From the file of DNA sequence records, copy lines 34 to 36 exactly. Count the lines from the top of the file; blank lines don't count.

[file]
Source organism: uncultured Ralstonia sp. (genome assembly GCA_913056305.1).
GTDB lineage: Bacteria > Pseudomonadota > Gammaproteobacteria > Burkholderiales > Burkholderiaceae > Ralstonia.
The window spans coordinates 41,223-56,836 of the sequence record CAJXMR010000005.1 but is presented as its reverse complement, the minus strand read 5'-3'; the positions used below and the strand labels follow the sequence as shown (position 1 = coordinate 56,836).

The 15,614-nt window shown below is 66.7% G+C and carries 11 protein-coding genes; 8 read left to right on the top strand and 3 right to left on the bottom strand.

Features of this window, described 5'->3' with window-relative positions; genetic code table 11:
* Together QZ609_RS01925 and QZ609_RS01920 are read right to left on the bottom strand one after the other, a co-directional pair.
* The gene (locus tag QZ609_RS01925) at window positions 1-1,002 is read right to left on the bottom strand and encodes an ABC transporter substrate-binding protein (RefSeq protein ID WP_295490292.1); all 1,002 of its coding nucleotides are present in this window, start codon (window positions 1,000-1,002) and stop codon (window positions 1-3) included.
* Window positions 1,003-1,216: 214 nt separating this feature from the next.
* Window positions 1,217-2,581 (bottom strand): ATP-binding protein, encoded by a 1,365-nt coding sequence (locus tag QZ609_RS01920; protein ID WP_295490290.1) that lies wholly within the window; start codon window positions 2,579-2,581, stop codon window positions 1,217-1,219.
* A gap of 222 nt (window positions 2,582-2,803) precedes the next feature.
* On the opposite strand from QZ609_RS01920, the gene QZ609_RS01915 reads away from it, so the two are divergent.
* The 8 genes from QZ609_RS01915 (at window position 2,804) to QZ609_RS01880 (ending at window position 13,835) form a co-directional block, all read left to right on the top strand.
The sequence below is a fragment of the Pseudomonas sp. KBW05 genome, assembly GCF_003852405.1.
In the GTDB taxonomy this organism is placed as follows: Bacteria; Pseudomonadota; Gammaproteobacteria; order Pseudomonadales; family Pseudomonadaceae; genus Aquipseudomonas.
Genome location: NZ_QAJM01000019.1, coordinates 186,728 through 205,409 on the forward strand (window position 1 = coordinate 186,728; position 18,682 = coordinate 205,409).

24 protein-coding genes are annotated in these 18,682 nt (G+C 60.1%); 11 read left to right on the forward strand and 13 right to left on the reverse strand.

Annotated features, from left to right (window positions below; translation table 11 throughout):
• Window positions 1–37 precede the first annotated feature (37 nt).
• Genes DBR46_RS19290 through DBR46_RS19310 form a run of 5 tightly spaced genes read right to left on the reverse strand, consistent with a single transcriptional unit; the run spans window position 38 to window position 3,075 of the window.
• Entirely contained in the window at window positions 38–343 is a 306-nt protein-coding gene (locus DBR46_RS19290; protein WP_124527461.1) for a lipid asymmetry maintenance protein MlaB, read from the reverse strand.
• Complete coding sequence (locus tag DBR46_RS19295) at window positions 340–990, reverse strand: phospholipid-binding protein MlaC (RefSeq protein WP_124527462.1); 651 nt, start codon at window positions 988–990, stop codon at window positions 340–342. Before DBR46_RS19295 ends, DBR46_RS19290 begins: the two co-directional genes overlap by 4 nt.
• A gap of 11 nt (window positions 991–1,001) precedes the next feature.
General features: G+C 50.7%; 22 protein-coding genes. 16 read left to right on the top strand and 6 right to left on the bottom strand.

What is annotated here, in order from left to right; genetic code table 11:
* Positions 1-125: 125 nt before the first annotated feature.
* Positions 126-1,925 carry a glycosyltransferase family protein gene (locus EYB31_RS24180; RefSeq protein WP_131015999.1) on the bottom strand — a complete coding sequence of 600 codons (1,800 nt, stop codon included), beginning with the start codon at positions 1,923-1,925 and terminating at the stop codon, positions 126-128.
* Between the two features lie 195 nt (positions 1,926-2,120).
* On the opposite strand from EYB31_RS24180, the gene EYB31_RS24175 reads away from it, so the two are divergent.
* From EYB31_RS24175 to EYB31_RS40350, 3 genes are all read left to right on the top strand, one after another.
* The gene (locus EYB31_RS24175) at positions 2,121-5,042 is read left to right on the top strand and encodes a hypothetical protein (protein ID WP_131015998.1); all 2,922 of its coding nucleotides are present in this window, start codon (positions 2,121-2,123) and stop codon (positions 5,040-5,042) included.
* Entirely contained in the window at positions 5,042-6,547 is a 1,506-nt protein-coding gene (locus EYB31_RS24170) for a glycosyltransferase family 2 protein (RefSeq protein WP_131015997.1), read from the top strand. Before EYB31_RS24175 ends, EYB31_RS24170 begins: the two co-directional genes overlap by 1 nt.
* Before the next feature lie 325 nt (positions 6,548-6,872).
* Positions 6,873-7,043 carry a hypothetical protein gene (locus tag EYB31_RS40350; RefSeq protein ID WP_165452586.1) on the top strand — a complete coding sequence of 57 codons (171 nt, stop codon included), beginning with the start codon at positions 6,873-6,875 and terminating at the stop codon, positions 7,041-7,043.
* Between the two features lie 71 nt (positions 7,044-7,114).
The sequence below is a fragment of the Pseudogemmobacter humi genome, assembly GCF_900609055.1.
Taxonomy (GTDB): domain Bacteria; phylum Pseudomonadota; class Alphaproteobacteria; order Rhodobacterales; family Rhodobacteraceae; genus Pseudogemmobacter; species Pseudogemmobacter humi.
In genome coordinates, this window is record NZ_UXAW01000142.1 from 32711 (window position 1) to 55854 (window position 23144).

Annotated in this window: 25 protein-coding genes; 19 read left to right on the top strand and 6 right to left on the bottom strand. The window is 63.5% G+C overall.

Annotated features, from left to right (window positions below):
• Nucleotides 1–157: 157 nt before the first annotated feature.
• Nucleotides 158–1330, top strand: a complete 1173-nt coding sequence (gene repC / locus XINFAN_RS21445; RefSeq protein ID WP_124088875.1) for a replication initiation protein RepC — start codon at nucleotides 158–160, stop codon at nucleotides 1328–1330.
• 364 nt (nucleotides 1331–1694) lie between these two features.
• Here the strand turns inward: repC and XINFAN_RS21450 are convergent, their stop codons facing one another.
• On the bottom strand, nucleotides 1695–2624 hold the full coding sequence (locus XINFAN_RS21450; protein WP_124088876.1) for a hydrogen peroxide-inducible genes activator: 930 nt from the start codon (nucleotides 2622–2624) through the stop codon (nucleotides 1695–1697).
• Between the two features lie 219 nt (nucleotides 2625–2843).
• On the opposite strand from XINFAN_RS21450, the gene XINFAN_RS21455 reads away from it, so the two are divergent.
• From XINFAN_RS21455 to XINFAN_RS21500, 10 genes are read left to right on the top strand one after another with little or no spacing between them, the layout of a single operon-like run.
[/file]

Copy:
* Between the two features lie 71 nt (positions 7,044-7,114).
The sequence below is a fragment of the Pseudogemmobacter humi genome, assembly GCF_900609055.1.
Taxonomy (GTDB): domain Bacteria; phylum Pseudomonadota; class Alphaproteobacteria; order Rhodobacterales; family Rhodobacteraceae; genus Pseudogemmobacter; species Pseudogemmobacter humi.